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African Heads of State support new routine immunisation declaration revamp

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African Heads of State have endorsed a declaration on “Building momentum for routine immunization recovery in Africa” intending to revitalize the momentum for all populations to have universal access to immunization to reduce mortality, morbidity, and disability.

As key measures to revamp routine immunisation across the continent, the declaration is expected to help Member States to achieve their health SDGs and economic and development goals.

A total of 8.4 million children in the African region suffered massive disruptions during the COVID-19 pandemic that interrupted childhood vaccination programs and heightened outbreaks of vaccine-preventable diseases in 2021, according to estimates by UNICEF and the World Health Organisation.

Announcing the declaration at a high-level event on the sidelines of the 36th Ordinary Session of the African Union (AU) Heads of State and Government in Addis Ababa, the leaders also called for urgent measures to “address persistent bottlenecks in vaccine and healthcare delivery systems, especially in the poorest, vulnerable and most marginalized communities.

The declaration urges countries to keep immunization front and centre as they recover from COVID-19 and immunize all children who have not yet been protected. The heads of state also called for countries to act quickly to galvanize support for the last-mile polio eradication efforts and use the lessons learnt from the polio immunization programme to boost routine immunization capacities across the continent.

The WHO Regional Director for Africa, Dr Matshidiso Moeti, said, “Immunizations save lives and is one of the best health investments that money can buy.

“The COVID-19 pandemic has had a devastating impact on immunization efforts in Africa and has made it critical for us to catch up, recover and get back to normal.”

In Africa, vaccine-preventable diseases are responsible for 93 percent of ongoing infectious disease outbreaks. Currently, vaccine-preventable disease outbreaks are ongoing in 31 African countries, with 17 having more than one vaccine-preventable disease outbreak. Without renewed political will and immediate, intensified efforts, it is estimated that immunization coverage will not return to 2019 levels until 2027.

“Children who were missed by immunization services are more likely to also experience limited or no access to health, nutrition, education, and other social services,” said Marie-Pierre Poirier, UNICEF Regional Director for West and Central Africa.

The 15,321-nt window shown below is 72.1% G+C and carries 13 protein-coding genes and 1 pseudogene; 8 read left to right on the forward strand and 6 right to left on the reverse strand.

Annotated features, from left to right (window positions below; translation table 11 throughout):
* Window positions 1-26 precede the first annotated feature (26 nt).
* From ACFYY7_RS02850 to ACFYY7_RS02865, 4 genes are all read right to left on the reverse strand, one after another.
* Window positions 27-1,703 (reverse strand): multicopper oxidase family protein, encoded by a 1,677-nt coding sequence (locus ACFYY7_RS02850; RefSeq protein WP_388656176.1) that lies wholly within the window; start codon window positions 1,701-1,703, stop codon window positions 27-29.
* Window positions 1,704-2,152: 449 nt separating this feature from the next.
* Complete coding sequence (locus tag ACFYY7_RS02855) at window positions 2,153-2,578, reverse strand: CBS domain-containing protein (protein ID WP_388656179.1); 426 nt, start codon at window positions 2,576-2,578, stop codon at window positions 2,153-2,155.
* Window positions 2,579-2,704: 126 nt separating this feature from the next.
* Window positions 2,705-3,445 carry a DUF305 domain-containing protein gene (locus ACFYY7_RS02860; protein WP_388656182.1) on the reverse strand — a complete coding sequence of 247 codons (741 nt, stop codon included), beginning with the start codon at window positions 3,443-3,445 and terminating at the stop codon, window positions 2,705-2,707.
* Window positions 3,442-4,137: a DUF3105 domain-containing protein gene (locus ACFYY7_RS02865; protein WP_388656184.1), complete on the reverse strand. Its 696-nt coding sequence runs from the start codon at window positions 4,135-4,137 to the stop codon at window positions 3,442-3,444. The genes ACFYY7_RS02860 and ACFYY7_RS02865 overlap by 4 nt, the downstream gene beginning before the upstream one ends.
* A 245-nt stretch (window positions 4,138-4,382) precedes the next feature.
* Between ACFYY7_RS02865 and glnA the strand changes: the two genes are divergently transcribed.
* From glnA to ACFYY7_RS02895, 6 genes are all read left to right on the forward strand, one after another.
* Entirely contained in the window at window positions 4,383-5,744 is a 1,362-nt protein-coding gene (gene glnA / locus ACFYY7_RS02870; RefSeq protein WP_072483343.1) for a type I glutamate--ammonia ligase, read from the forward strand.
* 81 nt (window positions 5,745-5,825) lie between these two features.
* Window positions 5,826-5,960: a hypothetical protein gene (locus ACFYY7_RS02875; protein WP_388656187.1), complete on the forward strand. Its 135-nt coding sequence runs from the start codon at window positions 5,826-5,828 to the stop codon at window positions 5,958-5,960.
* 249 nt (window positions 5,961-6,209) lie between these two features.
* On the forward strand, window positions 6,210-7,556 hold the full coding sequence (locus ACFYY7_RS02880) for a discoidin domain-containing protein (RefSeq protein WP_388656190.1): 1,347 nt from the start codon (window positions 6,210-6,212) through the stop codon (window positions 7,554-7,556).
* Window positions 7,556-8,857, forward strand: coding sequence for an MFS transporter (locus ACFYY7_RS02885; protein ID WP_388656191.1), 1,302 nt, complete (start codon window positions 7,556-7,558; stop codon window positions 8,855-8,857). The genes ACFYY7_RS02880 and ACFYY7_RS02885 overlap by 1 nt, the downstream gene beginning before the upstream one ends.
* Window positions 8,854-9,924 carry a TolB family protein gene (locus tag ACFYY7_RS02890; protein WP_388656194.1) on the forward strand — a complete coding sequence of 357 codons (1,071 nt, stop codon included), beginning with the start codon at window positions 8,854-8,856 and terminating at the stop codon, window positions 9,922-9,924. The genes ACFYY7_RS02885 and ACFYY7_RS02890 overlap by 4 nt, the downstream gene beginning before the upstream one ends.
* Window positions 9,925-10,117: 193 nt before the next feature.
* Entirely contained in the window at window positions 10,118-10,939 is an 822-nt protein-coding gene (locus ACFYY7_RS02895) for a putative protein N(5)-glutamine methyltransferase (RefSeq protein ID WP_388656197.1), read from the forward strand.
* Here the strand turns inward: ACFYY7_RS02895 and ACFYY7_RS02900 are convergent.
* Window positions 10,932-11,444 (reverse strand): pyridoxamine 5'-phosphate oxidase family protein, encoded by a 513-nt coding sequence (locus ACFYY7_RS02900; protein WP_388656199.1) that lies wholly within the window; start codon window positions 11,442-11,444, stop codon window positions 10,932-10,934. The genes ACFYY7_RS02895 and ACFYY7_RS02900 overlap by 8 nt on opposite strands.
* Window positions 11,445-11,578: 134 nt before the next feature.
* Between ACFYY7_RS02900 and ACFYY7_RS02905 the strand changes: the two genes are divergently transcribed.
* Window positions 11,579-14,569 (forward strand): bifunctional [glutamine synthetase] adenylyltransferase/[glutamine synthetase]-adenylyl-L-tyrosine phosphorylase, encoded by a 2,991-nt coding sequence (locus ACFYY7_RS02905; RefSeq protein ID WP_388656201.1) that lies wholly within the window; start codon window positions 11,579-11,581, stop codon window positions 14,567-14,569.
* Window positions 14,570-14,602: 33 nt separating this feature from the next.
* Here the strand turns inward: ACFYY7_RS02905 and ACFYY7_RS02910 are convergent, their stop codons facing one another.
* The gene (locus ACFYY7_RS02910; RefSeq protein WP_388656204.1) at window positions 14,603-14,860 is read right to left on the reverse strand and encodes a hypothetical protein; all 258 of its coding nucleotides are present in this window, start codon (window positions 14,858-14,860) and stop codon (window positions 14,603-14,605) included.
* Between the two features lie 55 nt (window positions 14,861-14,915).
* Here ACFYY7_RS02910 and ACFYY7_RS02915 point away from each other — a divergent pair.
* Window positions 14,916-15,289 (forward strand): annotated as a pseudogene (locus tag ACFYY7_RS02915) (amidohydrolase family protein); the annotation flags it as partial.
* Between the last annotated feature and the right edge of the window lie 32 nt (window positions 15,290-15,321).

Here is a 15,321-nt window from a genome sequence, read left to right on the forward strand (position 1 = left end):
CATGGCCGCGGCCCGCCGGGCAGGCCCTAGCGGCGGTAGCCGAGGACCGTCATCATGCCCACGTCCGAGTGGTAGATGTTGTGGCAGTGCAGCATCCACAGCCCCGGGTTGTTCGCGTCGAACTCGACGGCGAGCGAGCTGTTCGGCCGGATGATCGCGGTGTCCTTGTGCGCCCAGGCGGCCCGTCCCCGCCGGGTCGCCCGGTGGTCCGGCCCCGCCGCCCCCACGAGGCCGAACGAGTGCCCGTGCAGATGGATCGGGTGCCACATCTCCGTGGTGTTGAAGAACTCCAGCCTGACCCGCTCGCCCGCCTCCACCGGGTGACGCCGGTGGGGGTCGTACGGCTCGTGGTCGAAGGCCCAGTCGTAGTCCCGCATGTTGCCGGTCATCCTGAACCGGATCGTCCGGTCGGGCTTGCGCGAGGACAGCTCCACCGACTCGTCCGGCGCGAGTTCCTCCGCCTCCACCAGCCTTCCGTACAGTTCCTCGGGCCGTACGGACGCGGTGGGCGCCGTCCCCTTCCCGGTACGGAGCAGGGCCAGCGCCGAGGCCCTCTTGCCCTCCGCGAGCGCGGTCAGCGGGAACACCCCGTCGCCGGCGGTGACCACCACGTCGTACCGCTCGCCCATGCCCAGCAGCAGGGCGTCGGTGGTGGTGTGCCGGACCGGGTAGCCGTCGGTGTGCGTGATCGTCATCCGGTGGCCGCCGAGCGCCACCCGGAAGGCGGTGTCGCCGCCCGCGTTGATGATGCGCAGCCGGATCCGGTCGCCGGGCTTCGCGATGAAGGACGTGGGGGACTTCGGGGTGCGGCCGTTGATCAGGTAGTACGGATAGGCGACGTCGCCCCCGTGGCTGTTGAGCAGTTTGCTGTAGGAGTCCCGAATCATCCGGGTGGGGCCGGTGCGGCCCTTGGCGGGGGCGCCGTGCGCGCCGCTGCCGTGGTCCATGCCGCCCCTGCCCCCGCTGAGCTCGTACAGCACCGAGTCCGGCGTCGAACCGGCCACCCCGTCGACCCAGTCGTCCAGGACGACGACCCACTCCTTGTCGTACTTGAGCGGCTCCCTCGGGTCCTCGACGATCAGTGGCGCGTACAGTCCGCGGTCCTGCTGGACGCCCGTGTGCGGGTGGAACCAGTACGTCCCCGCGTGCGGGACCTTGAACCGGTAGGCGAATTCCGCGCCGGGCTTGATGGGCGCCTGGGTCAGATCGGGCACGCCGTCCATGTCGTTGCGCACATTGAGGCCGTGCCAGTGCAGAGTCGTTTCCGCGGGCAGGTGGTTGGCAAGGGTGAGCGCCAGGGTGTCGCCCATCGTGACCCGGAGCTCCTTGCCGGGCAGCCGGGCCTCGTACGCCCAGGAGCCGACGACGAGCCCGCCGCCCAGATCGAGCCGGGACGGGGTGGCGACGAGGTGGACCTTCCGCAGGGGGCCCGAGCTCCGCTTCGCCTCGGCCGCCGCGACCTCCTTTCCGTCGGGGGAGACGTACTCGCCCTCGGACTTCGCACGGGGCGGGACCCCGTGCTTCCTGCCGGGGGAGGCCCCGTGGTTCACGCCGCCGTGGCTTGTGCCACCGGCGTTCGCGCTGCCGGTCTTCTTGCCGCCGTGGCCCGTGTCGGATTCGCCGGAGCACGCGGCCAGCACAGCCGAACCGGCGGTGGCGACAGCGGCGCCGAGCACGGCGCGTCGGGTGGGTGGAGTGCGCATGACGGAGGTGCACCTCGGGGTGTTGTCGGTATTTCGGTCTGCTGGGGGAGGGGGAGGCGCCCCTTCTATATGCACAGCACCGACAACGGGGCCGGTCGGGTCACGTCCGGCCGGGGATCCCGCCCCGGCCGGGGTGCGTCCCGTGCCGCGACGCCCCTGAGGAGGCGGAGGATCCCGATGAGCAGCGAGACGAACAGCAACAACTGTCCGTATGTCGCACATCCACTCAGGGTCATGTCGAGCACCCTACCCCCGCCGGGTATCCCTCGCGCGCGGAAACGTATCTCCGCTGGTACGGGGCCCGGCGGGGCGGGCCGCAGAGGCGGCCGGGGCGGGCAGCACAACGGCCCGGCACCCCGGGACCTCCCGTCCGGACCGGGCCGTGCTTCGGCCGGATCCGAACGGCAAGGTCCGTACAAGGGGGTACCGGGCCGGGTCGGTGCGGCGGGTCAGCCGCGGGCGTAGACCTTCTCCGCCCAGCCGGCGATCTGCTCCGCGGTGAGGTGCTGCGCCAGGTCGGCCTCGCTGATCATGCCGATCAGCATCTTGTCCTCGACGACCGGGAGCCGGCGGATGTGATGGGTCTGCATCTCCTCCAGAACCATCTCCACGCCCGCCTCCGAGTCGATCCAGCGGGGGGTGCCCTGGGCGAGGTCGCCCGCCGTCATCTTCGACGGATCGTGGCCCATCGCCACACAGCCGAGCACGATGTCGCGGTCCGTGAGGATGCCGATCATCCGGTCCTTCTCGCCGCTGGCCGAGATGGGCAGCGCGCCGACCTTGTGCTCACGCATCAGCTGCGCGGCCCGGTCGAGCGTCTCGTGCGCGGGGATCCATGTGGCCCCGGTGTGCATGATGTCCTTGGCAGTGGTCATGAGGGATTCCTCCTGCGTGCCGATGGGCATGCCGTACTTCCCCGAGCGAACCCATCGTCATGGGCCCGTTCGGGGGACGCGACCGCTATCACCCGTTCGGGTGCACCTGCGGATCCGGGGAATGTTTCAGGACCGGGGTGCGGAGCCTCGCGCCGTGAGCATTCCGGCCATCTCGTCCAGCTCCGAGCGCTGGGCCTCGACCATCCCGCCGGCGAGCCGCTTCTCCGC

“With strong political will and increased investment in essential services for children, including immunization, we can accelerate progress towards the Immunization Agenda 2030, the African Union’s Agenda 2063, and the global Sustainable Development Goals 2030 to ensure a healthier, safer, and more prosperous Africa for its children and for all.”

The “Building momentum for routine immunization recovery in Africa” declaration also aims to reignite the continent’s commitment to meet the goals of the Immunization Agenda 2030, a new global strategy to address the challenges of immunization and save more than 50 million lives worldwide.

The declaration, at the event convened by the African Union Commission for Health, Humanitarian Affairs, and Social Development, the Government of Sierra Leone, and the World Health Organization (WHO), called on African regional economic communities, WHO, and the African Development Bank to support the initiative. It also urged vaccine manufacturers to improve access to doses and the UNICEF and WHO to support countries to monitor progress towards the immunization goals. “

Recalling the Addis Ababa Declaration on Immunisation endorsed by Heads of State at the 28th African Union Summit, Africa’s leaders hold a mandate to secure sustainable financing toward increasing access to immunization and work with communities to strengthen immunization systems across the continent. We can end vaccine-preventable diseases and save many more lives. This is core to achieving healthy, prosperous communities as premised in the AU Agenda 2063: The Africa We Want.”

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